So what can we do?  I believe there are small things we can do. As a consumer, a little empathy can go a long way. If you encounter a frazzled employee, instead of sharing your mind, share a few kind words, maybe wish them a pleasant day. If nothing else, it might just blow the person’s mind. As an employer, remember that your employees are human too. Small, genuine acts to show your appreciation can do a lot to build trust and loyalty. For example, a monthly pizza lunch can do wonders for team morale. And don’t forget, that pizza is only an emoji away.

What do you think?  Share your comments.

Always Do It Again Like the First Time…

Is the secret to life and professionalism finding the ability to lead, love, and perform with the fervor you once had?

Remember the first time you had to really perform in a meeting? Or the first time you had to give a subordinate a performance review? Or maybe the first time you were responsible for the sales call?

How about the first time you said “I love you” to a significant other and meant it?

Maybe you remember the first time you tried really hard to master a sport, or an art, or a language. You found a link between passion and performance. You went through pain or anguish or nervous uncertainty to get there.

Maybe these things don’t resonate for you, but still, there’s a first time for everything. And for those things we very much want to do well on, we do the work, we deliver with feeling. We, in short, find a way. The first time is hard won.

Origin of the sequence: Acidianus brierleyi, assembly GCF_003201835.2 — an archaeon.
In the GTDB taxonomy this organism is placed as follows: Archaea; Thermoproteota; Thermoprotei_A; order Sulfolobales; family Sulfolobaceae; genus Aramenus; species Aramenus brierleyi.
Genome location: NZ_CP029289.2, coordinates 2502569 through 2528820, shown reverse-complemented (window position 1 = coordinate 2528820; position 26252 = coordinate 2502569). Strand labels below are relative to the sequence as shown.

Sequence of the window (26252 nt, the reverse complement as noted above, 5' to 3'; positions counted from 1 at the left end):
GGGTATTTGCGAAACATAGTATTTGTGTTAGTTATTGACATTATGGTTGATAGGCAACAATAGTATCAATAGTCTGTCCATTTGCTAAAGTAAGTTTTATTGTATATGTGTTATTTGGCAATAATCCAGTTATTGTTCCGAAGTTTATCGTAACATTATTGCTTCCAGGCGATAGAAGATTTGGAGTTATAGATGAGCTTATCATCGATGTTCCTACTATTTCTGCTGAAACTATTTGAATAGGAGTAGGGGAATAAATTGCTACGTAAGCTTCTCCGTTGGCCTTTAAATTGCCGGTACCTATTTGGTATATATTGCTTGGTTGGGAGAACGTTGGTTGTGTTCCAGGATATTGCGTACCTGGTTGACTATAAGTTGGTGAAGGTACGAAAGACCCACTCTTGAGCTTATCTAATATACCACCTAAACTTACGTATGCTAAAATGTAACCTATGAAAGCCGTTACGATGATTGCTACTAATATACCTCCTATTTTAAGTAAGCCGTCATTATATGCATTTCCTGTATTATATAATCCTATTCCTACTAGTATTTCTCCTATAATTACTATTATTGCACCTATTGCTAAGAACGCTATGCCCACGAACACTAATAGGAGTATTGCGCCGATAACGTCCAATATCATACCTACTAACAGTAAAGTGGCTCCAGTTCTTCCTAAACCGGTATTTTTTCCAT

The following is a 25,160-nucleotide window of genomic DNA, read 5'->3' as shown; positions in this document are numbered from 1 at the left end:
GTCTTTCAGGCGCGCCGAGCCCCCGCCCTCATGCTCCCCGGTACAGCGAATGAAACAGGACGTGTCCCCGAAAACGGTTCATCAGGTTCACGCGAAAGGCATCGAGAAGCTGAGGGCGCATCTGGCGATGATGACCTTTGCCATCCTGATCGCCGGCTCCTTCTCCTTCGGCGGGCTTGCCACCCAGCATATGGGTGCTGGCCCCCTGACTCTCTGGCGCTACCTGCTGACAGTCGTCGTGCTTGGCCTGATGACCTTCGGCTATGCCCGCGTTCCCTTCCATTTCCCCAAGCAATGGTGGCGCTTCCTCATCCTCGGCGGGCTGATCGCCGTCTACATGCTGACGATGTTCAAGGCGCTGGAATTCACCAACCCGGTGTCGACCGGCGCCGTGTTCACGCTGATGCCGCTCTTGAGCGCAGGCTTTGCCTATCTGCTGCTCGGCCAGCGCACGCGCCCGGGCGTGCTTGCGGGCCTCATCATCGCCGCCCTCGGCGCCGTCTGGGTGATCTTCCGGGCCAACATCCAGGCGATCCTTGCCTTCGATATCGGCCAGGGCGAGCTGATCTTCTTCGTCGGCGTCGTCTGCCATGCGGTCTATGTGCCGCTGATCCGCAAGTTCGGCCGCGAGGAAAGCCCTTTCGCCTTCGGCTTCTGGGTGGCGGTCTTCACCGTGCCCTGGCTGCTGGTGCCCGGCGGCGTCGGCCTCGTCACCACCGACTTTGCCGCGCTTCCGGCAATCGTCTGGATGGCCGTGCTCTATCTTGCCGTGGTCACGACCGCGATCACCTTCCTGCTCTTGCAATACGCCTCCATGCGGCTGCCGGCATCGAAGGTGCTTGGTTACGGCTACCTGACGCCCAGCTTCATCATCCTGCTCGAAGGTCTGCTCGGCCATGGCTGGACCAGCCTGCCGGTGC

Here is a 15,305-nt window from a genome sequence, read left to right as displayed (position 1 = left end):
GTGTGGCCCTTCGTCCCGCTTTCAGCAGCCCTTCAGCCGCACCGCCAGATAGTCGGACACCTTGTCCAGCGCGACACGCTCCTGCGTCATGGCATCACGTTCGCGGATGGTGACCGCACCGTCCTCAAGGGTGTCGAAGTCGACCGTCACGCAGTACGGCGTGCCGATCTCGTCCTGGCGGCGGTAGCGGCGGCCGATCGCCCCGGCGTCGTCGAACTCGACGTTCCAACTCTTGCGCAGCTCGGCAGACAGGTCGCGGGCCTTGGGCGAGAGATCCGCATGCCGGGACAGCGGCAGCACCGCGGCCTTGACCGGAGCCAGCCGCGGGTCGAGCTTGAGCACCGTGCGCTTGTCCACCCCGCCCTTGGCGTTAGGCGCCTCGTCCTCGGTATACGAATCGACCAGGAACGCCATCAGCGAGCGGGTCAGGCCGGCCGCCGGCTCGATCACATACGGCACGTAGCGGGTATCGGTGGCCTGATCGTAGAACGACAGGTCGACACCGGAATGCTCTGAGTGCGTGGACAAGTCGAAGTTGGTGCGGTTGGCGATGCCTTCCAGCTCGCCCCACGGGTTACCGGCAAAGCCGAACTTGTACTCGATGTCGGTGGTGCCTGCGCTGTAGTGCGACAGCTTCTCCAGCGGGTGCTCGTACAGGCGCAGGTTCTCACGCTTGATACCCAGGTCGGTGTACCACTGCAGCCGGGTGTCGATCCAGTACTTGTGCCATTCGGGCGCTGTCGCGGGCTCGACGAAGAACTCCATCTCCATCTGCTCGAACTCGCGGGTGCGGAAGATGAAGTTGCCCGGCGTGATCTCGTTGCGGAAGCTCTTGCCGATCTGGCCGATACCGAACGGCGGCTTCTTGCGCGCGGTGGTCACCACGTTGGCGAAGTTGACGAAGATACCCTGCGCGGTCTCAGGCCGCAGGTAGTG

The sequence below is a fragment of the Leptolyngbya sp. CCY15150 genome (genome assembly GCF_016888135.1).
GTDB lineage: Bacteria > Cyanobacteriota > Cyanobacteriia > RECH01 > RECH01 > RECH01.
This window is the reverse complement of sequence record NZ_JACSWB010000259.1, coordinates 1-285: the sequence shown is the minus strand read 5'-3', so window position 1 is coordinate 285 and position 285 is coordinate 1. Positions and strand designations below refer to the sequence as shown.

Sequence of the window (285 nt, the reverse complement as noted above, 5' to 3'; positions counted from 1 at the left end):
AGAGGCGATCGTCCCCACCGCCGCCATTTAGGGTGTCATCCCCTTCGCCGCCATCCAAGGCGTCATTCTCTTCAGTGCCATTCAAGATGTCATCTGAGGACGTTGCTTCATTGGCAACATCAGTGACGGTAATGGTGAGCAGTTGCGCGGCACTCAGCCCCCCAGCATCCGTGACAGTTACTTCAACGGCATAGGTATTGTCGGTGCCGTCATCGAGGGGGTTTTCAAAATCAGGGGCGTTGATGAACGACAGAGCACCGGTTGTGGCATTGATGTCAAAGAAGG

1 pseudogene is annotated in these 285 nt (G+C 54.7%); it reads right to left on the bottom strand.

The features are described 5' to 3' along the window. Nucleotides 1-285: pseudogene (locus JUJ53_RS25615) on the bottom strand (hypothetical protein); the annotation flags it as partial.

Unfortunately, for a lot of the things I just listed, there’s also a one hundredth time. For some performances, there is a ten thousandth time.

The Professional’s Call

This weekend, I had the opportunity to witness the performance of a virtuoso jazz musician in an intimate setting. I was able to see and hear the music flow from someplace within him that I couldn’t see. As is sometimes the case when we witness amazing talent in action, I struggled to understand how perfect the performance seemed, even when almost all of it was improvised (it was, after all, jazz).

During an intermission, the musician–acting as our host–told those of us in the audience an interesting anecdote about the great performer Burt Bacharach.

Bacharach is known for his performance of the song Alfie, a somber, meaningful song about life. Here it is:

Through some mental math, our host related that Bacharach, over his career, has likely performed Alfie more than 10,000 times. That’s 10,000 instances of a performer’s finding the same passion and emotion in an activity that he had the very first time. Our host explained that being able to perform every time with the passion of the first is, in a lot of ways, a secret to life.

A Lesson for Life and Work

The anecdote is a profound illustration of what it means to be a professional. It’s also, I think, a profound illustration of what it means to maintain curiosity, wonder, and passion within a world of banality and repetition.

Think about it. Can you imagine being able to experience the joy and wonder you felt during your first kiss during the goodnight kiss on your 30th anniversary? Can you imagine being able to say “I love you” today to your spouse with the same trepidation and sense of the future you had the first time?

What a rush!

A friend and mentor of mine once related to me that she knew she was doing well as a professional when she no longer felt nervous walking into meetings with senior executives; the act of leading meetings had become a rote exercise. I respect this point of view. I’ve lived through the maturation that she mentioned, and I’ve delivered the same insight to others. But while the maturity of professionalism is important, so is the passion.